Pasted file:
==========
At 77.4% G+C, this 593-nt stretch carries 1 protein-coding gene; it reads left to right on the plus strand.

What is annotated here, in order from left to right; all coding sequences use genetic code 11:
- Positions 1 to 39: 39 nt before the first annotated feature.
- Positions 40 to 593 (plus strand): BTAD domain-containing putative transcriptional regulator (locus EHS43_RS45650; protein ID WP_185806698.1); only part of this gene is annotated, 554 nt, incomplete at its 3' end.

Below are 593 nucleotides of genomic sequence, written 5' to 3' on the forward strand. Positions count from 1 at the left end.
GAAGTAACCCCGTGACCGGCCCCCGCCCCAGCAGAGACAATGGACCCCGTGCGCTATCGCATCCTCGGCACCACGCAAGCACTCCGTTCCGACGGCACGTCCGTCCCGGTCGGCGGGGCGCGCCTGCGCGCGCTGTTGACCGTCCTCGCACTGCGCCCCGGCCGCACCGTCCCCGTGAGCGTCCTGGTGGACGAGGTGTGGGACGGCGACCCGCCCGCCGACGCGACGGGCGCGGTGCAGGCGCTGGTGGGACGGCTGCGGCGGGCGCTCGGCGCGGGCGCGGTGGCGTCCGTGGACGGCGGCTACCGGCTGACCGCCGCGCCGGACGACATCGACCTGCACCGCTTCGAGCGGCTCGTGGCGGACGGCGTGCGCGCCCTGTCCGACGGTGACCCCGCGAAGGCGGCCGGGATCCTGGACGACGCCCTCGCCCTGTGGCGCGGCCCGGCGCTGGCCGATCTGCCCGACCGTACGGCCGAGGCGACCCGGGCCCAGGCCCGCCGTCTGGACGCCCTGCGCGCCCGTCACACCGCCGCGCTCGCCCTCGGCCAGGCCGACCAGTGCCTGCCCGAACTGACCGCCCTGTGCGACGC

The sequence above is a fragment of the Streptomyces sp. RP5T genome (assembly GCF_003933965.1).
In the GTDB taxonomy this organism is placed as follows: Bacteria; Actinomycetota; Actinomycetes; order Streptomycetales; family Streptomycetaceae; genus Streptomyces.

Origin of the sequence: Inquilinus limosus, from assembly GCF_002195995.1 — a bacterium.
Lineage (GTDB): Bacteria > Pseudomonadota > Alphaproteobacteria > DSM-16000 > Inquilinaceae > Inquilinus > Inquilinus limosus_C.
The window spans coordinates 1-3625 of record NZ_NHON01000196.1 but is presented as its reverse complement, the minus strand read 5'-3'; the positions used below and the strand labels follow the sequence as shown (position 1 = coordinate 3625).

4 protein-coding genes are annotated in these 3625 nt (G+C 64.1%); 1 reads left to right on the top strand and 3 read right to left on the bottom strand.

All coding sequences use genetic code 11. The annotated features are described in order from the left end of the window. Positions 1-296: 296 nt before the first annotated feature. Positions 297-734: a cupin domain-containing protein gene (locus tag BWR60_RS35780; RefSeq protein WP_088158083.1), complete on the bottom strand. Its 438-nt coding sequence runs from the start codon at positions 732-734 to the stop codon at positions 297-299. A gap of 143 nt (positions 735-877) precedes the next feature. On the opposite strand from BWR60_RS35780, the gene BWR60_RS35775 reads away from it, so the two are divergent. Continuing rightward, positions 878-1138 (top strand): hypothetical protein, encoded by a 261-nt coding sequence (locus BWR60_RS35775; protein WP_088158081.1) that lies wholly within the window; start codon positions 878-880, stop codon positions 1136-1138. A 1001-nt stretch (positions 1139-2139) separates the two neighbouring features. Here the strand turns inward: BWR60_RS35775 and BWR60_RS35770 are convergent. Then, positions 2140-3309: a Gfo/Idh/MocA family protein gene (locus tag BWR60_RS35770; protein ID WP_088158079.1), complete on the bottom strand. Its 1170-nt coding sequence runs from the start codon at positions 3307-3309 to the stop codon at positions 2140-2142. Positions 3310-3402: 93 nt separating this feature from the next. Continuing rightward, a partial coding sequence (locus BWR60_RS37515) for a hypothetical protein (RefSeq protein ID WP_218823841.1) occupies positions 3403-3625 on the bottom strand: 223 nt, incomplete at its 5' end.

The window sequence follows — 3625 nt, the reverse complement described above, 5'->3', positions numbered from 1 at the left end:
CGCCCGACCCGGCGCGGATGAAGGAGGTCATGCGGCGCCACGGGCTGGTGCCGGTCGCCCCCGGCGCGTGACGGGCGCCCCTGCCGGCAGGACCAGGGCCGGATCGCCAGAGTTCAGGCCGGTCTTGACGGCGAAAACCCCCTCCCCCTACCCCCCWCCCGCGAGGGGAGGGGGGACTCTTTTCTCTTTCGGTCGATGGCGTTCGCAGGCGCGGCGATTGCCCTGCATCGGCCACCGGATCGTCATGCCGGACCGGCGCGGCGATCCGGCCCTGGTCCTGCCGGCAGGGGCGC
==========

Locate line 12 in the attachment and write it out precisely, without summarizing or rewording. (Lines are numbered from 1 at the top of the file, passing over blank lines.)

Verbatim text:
4 protein-coding genes are annotated in these 3625 nt (G+C 64.1%); 1 reads left to right on the top strand and 3 read right to left on the bottom strand.